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up, and to have laid the weathermost ship of the Spanish fleete aboord, and fired his ship, in hope therewith to have set on fire the Spanish fleete. He said if he had done so he had done well. With this, night came on. Our Generall commanded the Minion, for safegard of her masts, to be brought under the Jesus of Lubeck's lee: he willed M. Francis Drake to come in with the Judith, and to lay the Minion aboord, to take in men and other things needefull, and to goe out; and so he did.

"At night, when the wind came off the shore, wee set sayle, and went out in despite of the Spanyards and their shot, where we ankered with two ankers under the iland, the wind being northerly, which was wonderfull dangerous, and wee feared every houre to be driven with the lee shore. In the end, when the wind came larger, we waied anker and set saile, seeking the river of Panuco for water, whereof we had very little; and victuals were so scarce that we were driven to eate hides, cats, rats, parrats, munkies, and dogges. Wherefore our Generall was forced to divide his company into two parts, for there was a mutinie among them for want of victuals; and some said that they had rather be on the shore to shift for themselves amongst the enemies, than to starve on ship-boord.

"He asked them who would go on shore, and who would tarry on ship-boord? Those that would goe on shore, he willed to goe on fore mast, and those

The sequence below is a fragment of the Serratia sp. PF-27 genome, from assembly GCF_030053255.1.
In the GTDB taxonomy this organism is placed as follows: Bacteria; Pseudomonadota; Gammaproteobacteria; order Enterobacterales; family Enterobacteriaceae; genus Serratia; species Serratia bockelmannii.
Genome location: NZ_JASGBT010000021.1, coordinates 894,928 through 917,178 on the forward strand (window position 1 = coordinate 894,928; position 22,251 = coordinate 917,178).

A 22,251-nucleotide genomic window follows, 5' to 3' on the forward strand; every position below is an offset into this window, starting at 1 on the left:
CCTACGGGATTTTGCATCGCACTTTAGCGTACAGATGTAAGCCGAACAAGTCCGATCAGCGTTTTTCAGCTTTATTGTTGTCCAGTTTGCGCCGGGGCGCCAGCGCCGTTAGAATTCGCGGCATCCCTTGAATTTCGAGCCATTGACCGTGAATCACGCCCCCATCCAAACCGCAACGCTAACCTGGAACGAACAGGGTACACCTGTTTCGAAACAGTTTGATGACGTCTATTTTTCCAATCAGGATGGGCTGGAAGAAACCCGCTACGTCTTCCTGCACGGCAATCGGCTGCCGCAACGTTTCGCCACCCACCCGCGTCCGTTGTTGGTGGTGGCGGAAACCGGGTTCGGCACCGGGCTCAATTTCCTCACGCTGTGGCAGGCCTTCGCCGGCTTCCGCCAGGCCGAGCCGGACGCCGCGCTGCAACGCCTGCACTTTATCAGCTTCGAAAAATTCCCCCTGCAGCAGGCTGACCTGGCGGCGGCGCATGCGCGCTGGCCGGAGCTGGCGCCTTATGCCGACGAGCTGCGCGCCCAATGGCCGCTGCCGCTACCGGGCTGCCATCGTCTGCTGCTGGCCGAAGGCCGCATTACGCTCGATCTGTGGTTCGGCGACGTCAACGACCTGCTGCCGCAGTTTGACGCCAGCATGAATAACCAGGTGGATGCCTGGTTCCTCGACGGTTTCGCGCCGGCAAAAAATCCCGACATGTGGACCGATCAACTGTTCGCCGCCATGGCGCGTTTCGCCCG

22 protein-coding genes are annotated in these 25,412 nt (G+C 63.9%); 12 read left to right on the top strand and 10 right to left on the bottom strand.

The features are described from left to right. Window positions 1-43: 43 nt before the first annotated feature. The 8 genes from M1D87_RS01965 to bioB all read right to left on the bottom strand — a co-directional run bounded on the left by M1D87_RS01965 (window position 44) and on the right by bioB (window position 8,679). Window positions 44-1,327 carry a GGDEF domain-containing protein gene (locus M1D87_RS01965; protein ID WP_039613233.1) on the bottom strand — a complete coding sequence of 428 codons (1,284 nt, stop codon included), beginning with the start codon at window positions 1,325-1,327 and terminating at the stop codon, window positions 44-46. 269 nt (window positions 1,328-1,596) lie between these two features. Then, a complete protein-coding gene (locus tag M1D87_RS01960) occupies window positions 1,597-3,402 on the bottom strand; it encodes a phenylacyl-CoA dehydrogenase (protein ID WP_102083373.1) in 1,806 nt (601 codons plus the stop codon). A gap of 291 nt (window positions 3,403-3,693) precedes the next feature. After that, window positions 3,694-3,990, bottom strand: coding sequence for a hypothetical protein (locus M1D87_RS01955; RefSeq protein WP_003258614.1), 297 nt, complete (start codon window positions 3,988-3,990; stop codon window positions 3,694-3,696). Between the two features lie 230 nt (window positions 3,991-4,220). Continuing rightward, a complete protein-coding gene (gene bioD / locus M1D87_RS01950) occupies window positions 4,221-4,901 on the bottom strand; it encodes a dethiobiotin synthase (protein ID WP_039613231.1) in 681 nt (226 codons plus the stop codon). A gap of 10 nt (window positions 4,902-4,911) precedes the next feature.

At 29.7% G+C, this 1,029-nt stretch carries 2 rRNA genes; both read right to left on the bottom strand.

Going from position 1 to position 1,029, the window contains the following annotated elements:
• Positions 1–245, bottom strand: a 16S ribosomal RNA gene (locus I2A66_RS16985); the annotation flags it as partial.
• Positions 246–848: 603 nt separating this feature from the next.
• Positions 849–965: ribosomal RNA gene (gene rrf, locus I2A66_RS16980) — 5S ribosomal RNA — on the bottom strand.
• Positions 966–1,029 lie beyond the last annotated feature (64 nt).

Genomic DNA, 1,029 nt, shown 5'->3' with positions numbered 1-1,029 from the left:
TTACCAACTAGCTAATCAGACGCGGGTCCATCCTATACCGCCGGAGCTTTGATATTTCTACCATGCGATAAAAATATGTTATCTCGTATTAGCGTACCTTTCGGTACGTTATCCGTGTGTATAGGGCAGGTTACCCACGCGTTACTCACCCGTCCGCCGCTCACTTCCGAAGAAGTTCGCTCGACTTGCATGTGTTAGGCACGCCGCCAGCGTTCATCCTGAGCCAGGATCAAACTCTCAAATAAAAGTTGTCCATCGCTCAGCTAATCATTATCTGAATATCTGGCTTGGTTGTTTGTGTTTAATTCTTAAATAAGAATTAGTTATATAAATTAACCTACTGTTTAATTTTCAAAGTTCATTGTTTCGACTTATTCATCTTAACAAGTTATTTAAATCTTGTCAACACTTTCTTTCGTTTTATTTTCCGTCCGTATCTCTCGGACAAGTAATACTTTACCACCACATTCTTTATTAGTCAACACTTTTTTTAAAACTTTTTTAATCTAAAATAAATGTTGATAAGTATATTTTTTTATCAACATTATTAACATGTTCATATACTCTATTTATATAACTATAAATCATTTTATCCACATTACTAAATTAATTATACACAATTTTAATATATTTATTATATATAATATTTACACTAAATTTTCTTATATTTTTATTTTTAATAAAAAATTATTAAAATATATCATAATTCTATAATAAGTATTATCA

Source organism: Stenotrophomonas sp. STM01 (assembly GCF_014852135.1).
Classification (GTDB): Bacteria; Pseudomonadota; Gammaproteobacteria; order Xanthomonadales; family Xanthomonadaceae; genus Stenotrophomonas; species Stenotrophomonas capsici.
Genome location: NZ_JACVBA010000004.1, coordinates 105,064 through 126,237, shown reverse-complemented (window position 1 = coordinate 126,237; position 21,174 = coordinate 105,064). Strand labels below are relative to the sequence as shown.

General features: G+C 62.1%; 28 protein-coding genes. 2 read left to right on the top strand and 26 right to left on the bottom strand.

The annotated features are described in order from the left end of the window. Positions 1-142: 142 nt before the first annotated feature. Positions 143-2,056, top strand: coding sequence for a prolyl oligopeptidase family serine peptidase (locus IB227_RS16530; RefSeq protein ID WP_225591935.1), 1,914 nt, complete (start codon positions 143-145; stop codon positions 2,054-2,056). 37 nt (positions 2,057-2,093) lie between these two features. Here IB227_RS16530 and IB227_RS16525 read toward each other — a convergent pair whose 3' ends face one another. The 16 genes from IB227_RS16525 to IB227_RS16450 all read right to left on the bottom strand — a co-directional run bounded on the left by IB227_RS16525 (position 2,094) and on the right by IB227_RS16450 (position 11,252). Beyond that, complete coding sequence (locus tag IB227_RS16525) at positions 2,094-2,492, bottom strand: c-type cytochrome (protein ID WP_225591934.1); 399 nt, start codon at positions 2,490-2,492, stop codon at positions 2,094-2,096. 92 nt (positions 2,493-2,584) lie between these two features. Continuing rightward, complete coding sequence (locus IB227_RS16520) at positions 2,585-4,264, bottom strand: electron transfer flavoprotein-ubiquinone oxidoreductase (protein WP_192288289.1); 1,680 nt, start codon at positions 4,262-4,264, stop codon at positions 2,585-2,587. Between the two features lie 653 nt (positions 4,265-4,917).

that would tarrie, on baft mast: fourescore and sixteene of us were willing to depart.

“Our Generall gave unto every one of us five yards of Roane cloth, and money to them that demanded it. When we were landed, he came unto us, where, friendly embracing every one of us, he was greatly grieved that he was forced to leave us behind him; he counselled us to serve God, and to love one another; and thus courteously he gave us a sorrowfull farewell, and promised if God sent him safe home he would do what he could, that so many of us as lived should by some means be brought into England (and so he did)."

Miles Philips says, "Through the providence of Almighty God, after sixteen years' absence, having sustained many and great troubles and miseries, as by this discourse appeareth, I came home to this my native countrey of England in the year 1582, in the month of February, in the ship called the Landrer, and arrived at Poole."

Job Hortop was landed at Portsmouth, from the Dudley, on the 2nd day of December, 1590; was sent by the Lieutenant of Portsmouth to the Right Hon. the Earle of Sussex, and examined, &c.; and he concludes, "Thus having truly set down unto you my travels, misery, and dangers, endured the space of twenty-three years, I ende."*

* Hakluyt.

*

CHAPTER II.

THIRD VOYAGE TO THE WEST INDIES
AND THE SPANISH MAIN.

1572-1573.

State of England and Spain-Revised Relation of this Voyage by Drake himself—Arrive at Port Pheasant-Symerons—Transactions at Nombre de Dios-The Treasury and Governor's house-Drake wounded-Return to their ships at the Isle of Pinos-Cartagena--Capture a great ship of Seville-Drake destroys his little ship the Swan-Takes several vessels-Arrives at Port Plenty-Drake leaps on shore at Cartagena---Sickness in the crew-Death of Joseph Drake—John Drake slain-Attempt to reach Panama by land-Disappointed— Is led to a great tree-Discovers the South Sea, and makes a vow-Vasco de Balboa-Various Adventures, and return to England-Sir Wm. Davenant's Drama.